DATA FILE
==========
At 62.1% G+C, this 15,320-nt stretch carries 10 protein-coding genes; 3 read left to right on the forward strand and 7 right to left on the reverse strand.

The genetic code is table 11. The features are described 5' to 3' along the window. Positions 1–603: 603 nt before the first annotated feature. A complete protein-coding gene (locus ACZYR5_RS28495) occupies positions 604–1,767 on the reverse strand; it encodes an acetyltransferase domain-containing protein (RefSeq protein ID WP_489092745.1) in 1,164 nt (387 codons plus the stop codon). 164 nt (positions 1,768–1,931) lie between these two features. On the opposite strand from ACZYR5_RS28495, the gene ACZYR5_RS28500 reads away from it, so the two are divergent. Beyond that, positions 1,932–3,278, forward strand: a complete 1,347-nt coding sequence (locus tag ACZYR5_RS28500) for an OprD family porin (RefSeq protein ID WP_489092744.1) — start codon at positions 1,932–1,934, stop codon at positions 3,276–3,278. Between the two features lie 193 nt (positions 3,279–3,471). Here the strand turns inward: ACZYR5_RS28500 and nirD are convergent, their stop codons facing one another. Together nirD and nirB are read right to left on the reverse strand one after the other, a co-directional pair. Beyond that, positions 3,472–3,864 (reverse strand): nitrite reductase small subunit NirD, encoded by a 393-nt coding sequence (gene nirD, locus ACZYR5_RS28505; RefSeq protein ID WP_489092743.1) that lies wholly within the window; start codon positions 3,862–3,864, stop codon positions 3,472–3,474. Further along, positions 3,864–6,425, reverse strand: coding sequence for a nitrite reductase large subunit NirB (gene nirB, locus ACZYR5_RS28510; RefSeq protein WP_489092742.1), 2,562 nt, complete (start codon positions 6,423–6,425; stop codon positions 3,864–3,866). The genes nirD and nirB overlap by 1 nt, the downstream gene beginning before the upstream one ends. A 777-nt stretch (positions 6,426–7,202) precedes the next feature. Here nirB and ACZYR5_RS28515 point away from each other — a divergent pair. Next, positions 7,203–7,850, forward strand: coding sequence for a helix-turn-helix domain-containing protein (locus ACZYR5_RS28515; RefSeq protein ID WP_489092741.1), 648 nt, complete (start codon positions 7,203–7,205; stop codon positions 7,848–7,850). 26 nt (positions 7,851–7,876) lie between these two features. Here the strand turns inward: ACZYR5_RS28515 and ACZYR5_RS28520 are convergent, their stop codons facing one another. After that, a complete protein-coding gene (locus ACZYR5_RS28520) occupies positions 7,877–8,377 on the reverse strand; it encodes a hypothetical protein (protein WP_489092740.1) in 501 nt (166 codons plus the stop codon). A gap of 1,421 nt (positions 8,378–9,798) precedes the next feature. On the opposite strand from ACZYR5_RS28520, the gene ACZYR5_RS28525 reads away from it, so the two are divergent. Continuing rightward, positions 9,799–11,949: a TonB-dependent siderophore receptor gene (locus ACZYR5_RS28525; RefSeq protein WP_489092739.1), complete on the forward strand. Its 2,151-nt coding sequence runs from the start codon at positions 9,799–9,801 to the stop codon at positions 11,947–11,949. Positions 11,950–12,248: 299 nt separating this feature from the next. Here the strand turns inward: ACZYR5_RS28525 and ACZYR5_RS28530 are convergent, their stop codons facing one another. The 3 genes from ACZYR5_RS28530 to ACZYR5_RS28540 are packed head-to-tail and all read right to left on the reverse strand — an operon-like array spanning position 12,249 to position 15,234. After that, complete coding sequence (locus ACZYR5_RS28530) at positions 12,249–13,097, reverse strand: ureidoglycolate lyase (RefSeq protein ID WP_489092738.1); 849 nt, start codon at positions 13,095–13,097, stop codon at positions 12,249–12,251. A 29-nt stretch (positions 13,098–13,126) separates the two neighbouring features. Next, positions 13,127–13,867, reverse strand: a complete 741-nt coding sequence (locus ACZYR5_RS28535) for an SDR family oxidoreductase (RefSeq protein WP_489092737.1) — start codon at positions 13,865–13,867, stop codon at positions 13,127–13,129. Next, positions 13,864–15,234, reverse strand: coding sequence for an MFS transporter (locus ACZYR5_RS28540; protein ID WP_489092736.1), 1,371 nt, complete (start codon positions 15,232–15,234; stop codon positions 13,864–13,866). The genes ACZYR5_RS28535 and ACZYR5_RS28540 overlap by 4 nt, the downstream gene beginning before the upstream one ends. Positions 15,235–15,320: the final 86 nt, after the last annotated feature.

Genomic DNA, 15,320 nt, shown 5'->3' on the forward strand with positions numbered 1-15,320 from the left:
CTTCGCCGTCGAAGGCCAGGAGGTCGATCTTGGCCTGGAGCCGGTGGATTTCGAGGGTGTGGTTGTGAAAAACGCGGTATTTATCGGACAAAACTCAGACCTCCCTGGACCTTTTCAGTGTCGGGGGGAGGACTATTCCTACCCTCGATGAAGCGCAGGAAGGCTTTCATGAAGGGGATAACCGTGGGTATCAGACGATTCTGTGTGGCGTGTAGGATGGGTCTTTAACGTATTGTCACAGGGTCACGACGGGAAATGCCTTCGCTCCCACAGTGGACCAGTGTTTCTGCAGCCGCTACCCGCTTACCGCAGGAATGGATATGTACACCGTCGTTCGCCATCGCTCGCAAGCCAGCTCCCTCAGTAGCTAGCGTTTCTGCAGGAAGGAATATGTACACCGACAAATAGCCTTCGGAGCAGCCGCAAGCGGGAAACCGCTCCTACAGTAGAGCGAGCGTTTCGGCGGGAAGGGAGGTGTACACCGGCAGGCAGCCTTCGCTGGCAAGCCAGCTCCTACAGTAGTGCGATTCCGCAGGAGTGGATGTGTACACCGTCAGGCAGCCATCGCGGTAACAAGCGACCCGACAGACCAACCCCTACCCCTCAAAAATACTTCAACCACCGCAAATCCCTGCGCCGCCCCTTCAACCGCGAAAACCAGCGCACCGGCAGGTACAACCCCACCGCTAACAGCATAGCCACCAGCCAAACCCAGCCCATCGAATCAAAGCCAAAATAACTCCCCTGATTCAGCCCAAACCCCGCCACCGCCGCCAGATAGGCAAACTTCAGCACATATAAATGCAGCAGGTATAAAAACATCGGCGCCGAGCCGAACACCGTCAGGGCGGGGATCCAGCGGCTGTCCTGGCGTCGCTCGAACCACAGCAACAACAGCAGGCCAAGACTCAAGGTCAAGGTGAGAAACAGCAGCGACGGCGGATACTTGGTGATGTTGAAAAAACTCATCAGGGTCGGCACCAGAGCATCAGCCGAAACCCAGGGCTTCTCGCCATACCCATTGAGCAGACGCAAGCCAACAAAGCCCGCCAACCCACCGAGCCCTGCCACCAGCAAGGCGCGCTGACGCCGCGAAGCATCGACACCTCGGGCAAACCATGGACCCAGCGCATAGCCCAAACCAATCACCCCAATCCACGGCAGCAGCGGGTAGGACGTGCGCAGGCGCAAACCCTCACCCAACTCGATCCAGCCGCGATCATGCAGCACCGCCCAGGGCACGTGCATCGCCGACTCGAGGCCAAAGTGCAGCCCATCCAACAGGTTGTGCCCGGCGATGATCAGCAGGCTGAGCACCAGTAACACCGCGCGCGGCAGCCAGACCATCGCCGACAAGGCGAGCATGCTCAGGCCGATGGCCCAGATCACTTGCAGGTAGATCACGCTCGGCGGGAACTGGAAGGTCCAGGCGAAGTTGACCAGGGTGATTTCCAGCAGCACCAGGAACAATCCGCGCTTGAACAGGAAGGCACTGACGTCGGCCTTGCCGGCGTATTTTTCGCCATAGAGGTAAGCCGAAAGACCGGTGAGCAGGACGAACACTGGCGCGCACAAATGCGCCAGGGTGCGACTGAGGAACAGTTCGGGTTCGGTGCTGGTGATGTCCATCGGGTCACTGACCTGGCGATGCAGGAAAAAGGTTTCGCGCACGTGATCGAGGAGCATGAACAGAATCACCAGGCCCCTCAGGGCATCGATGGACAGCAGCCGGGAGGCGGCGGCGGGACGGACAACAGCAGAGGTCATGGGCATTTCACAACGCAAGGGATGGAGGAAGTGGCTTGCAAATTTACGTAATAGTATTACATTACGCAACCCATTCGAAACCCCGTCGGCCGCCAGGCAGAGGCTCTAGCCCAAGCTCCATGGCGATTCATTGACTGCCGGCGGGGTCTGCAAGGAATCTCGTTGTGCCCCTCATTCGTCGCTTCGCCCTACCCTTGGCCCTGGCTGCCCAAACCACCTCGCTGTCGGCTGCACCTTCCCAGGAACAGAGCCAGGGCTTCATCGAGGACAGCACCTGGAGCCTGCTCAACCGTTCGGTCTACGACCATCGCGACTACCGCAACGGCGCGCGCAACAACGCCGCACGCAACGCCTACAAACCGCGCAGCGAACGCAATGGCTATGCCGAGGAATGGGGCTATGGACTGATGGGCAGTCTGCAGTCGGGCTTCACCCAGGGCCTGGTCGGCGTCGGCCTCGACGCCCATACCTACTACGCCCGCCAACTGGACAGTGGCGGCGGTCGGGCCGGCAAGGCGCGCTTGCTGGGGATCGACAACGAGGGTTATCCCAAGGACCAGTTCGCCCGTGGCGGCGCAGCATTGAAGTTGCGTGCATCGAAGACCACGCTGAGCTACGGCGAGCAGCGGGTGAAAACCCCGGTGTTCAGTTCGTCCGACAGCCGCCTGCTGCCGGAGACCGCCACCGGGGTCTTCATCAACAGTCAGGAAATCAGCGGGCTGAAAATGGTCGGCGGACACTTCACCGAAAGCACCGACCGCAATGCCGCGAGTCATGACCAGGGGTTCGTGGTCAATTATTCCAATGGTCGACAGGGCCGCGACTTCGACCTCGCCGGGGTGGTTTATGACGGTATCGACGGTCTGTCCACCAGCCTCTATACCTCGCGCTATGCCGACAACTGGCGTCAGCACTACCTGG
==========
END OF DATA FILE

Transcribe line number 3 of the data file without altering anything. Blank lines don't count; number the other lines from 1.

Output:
Genomic DNA, 15,320 nt, shown 5'->3' on the forward strand with positions numbered 1-15,320 from the left: